Chow Bar and Eating House

Terry Durack
Chow Bar and Eating House is a stripped-back, savvy, gritty-but glam space.
Chow Bar and Eating House is a stripped-back, savvy, gritty-but glam space. Photo: Steve Lunam

320 Crown Street Surry Hills, NSW 2010

View map

02 8095 9058
Opening hours Daily noon-late
Features Licensed
Chef Chui Lee Luk

Eating out these days is getting more and more like an episode of Go Back Where You Came From, as chefs start ransacking their own heritage for inspiration, instead of the latest chef cookbooks. Hottest menu credits are no longer Alain Passard or Michel Bras, but the chef's Italian mum, Argentinean dad, Vietnamese auntie or Greek grandmother. Not, obviously, all at once.

Chui Lee Luk has been making veiled references to her own Malaysian heritage over several years of fine dining at Claude's in Woollahra, until she and former business partner Phillip Haw recently decided to call it a day. In what has been a pretty fast turnaround, Lee Luk has opened "a modern day interpretation of a contemporary Chinese inn" in the recently vacated Bentley Restaurant and Bar premises. The short (less than 30 dishes) menu channels favourite eats from China, Singapore and Malaysia, all of which have been Chui'd to varying degrees.

Listed under Small Dishes is a platter of crunchy, punchy, fluoro-bright pickled vegetables ($10) including "Uncle Tony's achar", lively with turmeric and blachan (dried shrimp).

Go-to dish: Lemon chicken, on the bone, lemon confit.
Go-to dish: Lemon chicken, on the bone, lemon confit. Photo: Edwina Pickles

Cannon-shot dumplings ($9) make a direct hit: deep-fried balls filled with roast pork, yam bean and shitake mushrooms, their squidgy/chewy glutinous rice flour casing deliciously reminiscent of yum cha staple, ham sui gok.

Hot favourite is the lemon chicken ($21), which is so not your local Chinese take-away's sticky sweet version. Instead, it's cooked on the bone, brined and fried, with lightly peppery spicing, then served with Vietnamese mint, a swipe of creamy lemon curd and – genius – pearls of lemon sago. Twice-cooked duck with yellow bean sauce is also a big order ($35 half, $55 whole), coming with a miniature loaf of steamed bread for sauce-mopping.

The ripe and earthy 2011 Williams Crossing Pinot Noir ($45) makes a good fit with the duck, from a drinks list that has everything from beer to espresso martinis to contemporary, natural-leaning wines.

There's a terrific toss of choppy kale and chrysanthemum leaves strewn with cubes of 5-spice tofu and dressed with sesame oil, black vinegar and light soy ($11), and  "drunken'' mussels cooked with blachan, galangal, garlic and beer ($18) that don't have the clean, distinct flavour of other dishes. And don't be thinking the crab with chilli and fried bread ($31) is the saucy, sweet, eggy Singapore chilli crab experience. It's more of a Malaysian sambal, coated in a paste of chilli, ginger, garlic and blachan, and would perhaps be better with mud crab rather than the somewhat plasticky limbs of king crab.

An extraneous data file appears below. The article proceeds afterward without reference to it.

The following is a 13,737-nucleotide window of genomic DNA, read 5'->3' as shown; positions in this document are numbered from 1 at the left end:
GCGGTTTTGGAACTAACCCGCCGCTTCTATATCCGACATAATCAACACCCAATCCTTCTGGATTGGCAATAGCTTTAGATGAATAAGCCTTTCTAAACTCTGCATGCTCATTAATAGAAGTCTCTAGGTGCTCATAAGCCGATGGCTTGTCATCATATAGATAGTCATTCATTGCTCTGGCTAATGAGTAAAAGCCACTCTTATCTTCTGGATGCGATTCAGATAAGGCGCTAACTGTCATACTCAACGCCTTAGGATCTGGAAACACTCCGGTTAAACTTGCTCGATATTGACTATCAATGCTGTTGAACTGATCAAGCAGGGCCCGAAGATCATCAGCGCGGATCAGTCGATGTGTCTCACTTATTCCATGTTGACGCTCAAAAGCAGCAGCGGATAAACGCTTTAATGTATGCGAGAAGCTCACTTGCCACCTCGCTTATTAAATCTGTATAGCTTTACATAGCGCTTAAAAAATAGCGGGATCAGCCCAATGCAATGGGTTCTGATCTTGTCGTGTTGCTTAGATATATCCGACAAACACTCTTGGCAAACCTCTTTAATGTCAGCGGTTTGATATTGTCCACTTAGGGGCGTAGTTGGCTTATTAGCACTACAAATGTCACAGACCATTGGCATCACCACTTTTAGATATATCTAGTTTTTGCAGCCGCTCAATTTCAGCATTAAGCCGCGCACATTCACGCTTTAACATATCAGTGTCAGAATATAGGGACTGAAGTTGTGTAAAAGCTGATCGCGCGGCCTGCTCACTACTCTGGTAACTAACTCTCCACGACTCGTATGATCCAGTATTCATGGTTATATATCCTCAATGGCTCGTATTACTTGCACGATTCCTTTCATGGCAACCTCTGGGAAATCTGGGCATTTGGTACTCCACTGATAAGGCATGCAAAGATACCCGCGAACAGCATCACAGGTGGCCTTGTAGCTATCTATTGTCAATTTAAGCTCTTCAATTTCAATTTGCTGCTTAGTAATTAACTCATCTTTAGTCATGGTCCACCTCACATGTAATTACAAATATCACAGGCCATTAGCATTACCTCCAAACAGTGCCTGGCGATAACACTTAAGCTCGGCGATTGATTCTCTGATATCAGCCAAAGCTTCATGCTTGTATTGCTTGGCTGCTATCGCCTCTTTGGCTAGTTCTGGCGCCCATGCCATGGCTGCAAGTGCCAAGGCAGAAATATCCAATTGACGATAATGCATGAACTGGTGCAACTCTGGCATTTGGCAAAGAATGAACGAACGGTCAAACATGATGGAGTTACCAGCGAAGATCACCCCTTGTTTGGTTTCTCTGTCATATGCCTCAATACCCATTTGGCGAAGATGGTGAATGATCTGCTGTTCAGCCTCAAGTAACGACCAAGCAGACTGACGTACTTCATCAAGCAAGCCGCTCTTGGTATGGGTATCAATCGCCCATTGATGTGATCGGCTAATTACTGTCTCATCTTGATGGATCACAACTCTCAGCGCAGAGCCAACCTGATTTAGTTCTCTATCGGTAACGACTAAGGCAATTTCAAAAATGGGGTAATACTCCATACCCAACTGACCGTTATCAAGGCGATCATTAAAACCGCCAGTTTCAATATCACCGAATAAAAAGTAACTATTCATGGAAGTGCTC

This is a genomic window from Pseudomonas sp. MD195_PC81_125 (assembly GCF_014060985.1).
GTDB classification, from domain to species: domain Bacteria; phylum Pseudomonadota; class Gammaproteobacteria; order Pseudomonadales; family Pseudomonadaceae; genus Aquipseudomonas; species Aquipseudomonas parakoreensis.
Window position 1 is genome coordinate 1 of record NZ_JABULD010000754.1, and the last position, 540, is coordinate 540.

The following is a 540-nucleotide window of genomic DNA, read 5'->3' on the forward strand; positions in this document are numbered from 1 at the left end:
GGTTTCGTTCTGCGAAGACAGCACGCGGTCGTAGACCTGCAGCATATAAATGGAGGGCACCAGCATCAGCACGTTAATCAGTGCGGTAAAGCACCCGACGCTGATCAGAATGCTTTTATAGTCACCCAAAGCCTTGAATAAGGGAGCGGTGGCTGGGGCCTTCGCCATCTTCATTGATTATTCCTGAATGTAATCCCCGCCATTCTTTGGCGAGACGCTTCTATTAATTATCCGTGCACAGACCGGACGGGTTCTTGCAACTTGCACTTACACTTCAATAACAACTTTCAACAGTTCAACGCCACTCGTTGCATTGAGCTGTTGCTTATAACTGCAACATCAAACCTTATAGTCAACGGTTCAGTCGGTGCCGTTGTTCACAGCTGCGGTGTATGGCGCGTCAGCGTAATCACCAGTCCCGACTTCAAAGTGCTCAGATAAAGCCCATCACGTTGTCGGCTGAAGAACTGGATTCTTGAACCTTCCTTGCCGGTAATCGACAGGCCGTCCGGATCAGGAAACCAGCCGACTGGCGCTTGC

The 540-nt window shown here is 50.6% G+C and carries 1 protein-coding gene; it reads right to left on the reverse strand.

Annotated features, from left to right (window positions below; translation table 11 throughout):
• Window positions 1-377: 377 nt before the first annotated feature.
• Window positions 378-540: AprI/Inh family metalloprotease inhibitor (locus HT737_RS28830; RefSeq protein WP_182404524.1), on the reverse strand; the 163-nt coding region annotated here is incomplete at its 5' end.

There's even an egg custard tart ($8) to finish; a ginger-scented Frenchy version of the layered, lard-rich Cantonese original.

Hopping with post-work shared tables and couples, Chow is a fun place to be. Manager Gavin Wright, last seen at the Wine Library, has a good tableside manner, although the youngies are still in various stages of confidence with a full tray of beers (you're OK until you have to remove one). Giant Design's Chris Wilks has created a stripped-back, savvy, gritty-but glam space with both high-top and low-bench seating; a glowing, green-tiled, spot-lit bar, and a long communal table inlaid with mahjong tiles. Monochromatic wall murals use a similarly restless pan-Asian attitude as the menu, referencing lucky cats, hair curlers, cheong-sams and ming vases.

This is very much chow for now, as Chui Lee Luk brings her considerable intelligence, focus and skill to a genre (modern Asian) that can often stop dead at the deep-fryer and the mayonnaise squirter. By going back where she came from, she's managed to move forward at the same time.

THE LOW-DOWN
Best bit Fish cooked whole, chicken on the bone, etc
Worst bit The loos need sprucing up
Go-to dish Lemon chicken, on the bone, lemon confit, $21

tdurack@fairfaxmedia.com.au

http://www.chowbar.com.au/